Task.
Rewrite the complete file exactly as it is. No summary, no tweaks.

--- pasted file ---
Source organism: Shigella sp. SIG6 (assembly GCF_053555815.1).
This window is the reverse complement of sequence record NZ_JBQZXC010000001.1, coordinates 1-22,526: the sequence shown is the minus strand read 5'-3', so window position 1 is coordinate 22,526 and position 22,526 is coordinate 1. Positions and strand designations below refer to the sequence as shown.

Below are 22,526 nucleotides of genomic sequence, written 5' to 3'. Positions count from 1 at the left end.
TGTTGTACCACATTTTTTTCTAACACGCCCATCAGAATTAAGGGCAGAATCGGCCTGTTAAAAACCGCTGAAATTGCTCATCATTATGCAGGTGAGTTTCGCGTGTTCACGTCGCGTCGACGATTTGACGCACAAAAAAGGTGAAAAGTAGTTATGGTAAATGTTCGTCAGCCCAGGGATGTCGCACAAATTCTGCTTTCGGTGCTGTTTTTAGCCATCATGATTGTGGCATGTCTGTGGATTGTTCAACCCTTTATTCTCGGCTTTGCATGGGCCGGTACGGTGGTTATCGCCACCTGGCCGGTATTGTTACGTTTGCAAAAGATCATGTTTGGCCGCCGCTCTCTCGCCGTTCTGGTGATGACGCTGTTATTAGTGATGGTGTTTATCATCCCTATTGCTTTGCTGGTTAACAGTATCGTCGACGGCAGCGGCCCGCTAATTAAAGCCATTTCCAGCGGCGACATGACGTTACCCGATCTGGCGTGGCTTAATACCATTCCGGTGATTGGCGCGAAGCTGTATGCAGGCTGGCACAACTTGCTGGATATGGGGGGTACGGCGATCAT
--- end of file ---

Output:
Source organism: Shigella sp. SIG6 (assembly GCF_053555815.1).
This window is the reverse complement of sequence record NZ_JBQZXC010000001.1, coordinates 1-22,526: the sequence shown is the minus strand read 5'-3', so window position 1 is coordinate 22,526 and position 22,526 is coordinate 1. Positions and strand designations below refer to the sequence as shown.

Below are 22,526 nucleotides of genomic sequence, written 5' to 3'. Positions count from 1 at the left end.
TGTTGTACCACATTTTTTTCTAACACGCCCATCAGAATTAAGGGCAGAATCGGCCTGTTAAAAACCGCTGAAATTGCTCATCATTATGCAGGTGAGTTTCGCGTGTTCACGTCGCGTCGACGATTTGACGCACAAAAAAGGTGAAAAGTAGTTATGGTAAATGTTCGTCAGCCCAGGGATGTCGCACAAATTCTGCTTTCGGTGCTGTTTTTAGCCATCATGATTGTGGCATGTCTGTGGATTGTTCAACCCTTTATTCTCGGCTTTGCATGGGCCGGTACGGTGGTTATCGCCACCTGGCCGGTATTGTTACGTTTGCAAAAGATCATGTTTGGCCGCCGCTCTCTCGCCGTTCTGGTGATGACGCTGTTATTAGTGATGGTGTTTATCATCCCTATTGCTTTGCTGGTTAACAGTATCGTCGACGGCAGCGGCCCGCTAATTAAAGCCATTTCCAGCGGCGACATGACGTTACCCGATCTGGCGTGGCTTAATACCATTCCGGTGATTGGCGCGAAGCTGTATGCAGGCTGGCACAACTTGCTGGATATGGGGGGTACGGCGATCAT